Besides making your forms user friendly, there isn’t a solution for making this any easier. It’s just one of those things that everyone has to deal with.
But you know what I hate even more? Having to type THE SAME THING into a form field more than once.
It’s like when you call the credit card company and the recording asks you to type in your card number, birth date, etc. and when you finally get a person on the line the first thing they ask for is your card number.
I DON’T HAVE TIME FOR THIS I’M AN IMPORTANT PERSON! I HAVE A BLACK COFFEE MUG TO DRINK FROM!!!
AirBnB get’s it. They’re product is a perfect example of where you’re required to type the same thing into a form over and over again.
When you apply to stay at a listing, you often need to send the host a message. If you’re applying to multiple places, you’re going to have to type that message over, and over, and over again.
But AirBnB has got your back. When contacting multiple hosts like this, they automatically copy your last message AND change the host’s name for you!
This is such an amazingly, breathtaking thing to have happen, especially when you’re bogged down in the stressful task of trying to find a place to stay.
Trigger warning… are you ready for this? I’m sorry to have to do this but here it goes…
Warning: Five (5) unsuccessful login attempts will cause your online access to be locked for one hour.
Oh please god NO! My anxiety levels just shot through the roof. Now I’ve gotta reset my password but what email did I use for this account?
I’m just going to go ahead and say it… fuck complicated passwords.
I get it, they’re required. By no means am I saying don’t use them or require them, but have mercy on us please!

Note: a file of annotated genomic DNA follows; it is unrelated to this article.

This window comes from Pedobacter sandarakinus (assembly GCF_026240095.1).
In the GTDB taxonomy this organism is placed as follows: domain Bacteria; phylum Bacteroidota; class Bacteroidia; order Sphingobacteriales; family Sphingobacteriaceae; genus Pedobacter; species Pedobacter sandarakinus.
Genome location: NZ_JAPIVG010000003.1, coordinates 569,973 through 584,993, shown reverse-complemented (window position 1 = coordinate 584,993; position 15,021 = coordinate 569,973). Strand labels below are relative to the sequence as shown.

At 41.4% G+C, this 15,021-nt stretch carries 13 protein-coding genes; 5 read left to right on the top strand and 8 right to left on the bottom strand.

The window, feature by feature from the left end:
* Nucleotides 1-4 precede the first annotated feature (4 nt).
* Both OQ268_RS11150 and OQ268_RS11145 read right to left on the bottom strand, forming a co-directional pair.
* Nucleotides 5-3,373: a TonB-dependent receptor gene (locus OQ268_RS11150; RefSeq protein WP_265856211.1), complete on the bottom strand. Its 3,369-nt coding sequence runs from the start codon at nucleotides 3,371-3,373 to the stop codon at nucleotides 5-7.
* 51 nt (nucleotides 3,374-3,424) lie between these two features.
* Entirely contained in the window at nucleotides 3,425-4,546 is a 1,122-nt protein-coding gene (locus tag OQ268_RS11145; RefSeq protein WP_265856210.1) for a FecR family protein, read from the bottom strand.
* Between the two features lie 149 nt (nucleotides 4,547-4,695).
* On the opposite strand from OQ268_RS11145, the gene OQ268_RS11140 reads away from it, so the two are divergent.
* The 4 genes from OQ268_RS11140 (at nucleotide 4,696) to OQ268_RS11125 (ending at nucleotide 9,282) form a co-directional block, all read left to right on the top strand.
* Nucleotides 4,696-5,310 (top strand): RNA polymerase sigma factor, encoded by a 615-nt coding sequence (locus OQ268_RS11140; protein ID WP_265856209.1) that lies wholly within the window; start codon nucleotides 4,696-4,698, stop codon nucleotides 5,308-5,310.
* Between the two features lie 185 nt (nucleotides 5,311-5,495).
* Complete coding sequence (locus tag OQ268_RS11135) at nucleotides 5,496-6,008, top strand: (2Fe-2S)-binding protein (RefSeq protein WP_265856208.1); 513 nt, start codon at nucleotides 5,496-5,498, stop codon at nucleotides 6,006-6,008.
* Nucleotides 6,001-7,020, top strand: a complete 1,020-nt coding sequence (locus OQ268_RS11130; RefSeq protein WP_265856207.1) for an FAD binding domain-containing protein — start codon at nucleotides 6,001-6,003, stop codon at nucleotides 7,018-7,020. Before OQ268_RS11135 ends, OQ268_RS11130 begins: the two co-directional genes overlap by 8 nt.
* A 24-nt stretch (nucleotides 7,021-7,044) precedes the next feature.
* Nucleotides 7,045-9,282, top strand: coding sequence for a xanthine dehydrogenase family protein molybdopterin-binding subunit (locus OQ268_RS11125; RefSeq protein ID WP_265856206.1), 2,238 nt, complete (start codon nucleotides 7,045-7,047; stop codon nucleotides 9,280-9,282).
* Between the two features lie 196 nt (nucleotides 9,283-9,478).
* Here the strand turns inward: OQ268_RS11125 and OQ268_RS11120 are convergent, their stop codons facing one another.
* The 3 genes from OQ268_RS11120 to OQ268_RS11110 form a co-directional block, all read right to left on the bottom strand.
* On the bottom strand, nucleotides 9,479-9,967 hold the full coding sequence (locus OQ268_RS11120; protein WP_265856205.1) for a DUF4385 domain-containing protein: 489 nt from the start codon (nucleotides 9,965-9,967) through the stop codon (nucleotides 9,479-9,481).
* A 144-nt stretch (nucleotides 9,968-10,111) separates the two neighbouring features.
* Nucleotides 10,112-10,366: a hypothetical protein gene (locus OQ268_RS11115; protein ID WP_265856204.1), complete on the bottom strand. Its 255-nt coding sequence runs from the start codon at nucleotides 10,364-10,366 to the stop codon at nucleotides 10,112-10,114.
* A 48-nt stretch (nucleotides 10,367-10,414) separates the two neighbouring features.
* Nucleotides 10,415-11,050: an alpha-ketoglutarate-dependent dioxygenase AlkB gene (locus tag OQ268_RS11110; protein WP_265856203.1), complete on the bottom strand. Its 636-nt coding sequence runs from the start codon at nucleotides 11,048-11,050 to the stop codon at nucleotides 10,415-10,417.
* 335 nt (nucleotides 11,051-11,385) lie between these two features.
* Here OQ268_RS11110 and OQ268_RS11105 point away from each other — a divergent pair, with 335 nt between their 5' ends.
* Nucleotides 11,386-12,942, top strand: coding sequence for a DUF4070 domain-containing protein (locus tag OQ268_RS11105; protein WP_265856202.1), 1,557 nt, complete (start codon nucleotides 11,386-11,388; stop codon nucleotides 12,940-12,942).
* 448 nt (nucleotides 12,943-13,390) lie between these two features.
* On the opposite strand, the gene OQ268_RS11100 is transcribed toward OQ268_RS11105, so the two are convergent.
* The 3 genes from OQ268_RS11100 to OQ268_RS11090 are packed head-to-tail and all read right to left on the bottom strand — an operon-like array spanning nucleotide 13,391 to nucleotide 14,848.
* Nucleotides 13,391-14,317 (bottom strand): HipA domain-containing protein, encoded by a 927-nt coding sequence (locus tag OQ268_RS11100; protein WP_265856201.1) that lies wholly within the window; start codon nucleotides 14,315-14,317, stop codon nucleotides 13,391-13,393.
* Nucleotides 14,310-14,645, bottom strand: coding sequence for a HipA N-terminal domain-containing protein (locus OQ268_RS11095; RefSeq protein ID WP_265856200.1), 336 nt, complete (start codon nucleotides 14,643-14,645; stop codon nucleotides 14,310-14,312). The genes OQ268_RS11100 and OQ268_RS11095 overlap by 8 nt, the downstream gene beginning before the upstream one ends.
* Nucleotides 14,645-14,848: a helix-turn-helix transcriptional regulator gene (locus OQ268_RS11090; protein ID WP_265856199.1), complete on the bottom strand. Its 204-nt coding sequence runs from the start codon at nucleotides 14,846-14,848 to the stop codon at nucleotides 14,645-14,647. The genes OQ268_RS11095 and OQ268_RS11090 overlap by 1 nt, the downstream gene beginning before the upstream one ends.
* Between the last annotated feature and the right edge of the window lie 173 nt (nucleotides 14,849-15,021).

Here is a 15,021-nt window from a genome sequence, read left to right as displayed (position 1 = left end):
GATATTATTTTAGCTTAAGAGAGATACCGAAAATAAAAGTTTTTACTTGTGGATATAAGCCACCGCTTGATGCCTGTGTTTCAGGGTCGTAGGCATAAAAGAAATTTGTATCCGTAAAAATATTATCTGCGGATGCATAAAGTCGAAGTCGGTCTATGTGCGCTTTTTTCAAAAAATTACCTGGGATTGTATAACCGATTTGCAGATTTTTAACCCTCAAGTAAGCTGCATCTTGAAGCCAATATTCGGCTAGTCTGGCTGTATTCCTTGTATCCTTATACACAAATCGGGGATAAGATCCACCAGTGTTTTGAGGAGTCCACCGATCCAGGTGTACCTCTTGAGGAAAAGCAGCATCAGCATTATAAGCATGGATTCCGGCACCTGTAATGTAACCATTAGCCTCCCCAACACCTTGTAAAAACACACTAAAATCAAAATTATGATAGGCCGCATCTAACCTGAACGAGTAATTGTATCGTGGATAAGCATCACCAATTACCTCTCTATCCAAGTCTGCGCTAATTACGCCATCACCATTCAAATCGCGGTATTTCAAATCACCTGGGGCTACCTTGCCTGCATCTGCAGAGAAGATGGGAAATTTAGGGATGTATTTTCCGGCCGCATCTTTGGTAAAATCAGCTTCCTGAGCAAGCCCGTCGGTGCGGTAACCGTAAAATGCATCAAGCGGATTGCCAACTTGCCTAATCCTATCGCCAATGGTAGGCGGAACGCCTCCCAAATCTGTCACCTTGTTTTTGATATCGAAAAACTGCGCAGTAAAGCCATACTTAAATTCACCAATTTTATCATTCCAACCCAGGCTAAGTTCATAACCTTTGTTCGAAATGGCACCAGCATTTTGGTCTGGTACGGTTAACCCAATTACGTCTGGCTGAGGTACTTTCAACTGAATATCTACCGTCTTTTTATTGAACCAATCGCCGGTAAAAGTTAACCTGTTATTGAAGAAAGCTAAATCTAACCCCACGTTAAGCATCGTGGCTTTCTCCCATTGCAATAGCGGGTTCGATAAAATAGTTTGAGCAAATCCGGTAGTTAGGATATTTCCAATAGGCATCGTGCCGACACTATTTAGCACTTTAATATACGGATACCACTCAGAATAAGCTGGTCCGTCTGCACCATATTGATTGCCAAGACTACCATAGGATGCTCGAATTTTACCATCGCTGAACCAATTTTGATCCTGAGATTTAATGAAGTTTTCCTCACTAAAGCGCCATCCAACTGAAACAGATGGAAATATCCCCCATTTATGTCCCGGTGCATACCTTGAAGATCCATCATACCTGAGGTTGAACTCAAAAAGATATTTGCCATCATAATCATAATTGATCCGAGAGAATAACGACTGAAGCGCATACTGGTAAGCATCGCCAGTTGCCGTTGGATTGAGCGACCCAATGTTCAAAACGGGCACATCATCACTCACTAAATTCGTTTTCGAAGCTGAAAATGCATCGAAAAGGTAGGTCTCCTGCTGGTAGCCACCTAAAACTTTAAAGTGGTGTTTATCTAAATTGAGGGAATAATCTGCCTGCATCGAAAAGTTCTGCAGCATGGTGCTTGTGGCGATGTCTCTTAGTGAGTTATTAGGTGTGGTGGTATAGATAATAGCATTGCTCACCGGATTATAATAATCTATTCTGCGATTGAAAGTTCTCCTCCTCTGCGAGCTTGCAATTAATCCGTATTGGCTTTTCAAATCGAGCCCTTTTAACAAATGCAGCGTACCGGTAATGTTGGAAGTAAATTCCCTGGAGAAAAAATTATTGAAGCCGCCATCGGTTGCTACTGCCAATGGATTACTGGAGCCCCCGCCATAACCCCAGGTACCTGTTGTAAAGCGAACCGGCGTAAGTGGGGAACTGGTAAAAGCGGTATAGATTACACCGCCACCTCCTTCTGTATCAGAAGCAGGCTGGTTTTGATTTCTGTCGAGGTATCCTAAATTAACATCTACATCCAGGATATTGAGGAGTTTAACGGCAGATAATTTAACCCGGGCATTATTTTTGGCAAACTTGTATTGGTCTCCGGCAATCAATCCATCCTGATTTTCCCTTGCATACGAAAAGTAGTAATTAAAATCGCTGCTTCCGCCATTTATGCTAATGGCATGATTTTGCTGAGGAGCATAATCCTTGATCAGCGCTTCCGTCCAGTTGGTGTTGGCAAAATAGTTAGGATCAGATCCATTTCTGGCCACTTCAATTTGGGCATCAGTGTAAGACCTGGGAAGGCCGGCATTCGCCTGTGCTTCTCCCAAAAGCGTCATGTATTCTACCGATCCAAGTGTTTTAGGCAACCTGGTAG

Give us a little help when we forget our passwords. Comfort us in some way, perhaps a warm cup of tea and a blanket?
Have no fear, it’s Trello to the rescue.
Trello understands this pain, and when you get your password wrong, they provide hints as to what passwords MUST contain in order to work.
“Oh right, this is the one that requires 6 special characters, I remember now…”
This can be a huge help for people like me who send a lot more time than I’d like to admit trying to remember passwords.
(Yes I’m aware of things like LastPass and have tried them and become equally as frustrated).
Sometimes there are tasks you really need your users to do, but they just don’t want to do them because there’s nothing in it for them.
In theses situations, you want them to perform a task because it’s valuable for you and your product, but not so much for them.
Going back to AirBnB as an example, let’s say you’ve messaged 25 different hosts and have finally decided on a place.
You book it, get excited, and move along… but what about all those hosts that you messaged that are wondering… “so is this guy gonna book my place or not?”
Ideally, if you’re a kind and warm hearted person, you’ll message each host back to let them know you’ve decided on another listing.
But if you’ve ever sold anything on Kijiji before, you’ll know that most people aren’t kind and warm hearted.
Once you decide and book a place to stay, the product automatically messages all the hosts you contacted and let’s them know you’ve booked with another host.
This greatly improves the experience for hosts, who can now continue accepting other applications.
In terms of coffee mugs, black and glossy has retained me as a user for life.
Until the inevitable day when I drop it (sigh) and it smashes into a million pieces, I will always use it because of the small details that make the experience so enjoyable.
Products work in the same way. The big details are very important, but everyone knows this. It’s the little details that can really set your product apart, and build a strong connection with a user.
The big question remains… how do you know which parts of your product could benefit the most by including some of these “little details?”
You need a way to measure the user satisfaction of all the important tasks on your product. A way to tell where to focus your attention to create the biggest positive impact on your users.
To help with this problem I created UserPings.
It’s a way to keep track of the usability of your users micro tasks, like following an onboarding sequence, changing payment details, or resetting their password.
You get a dashboard that tells you exactly what is causing your user’s pain, and why it’s a problem for them.
We’re currently accepting applications to be part of our limited beta program. If you’re interested, go here and apply for the Beta.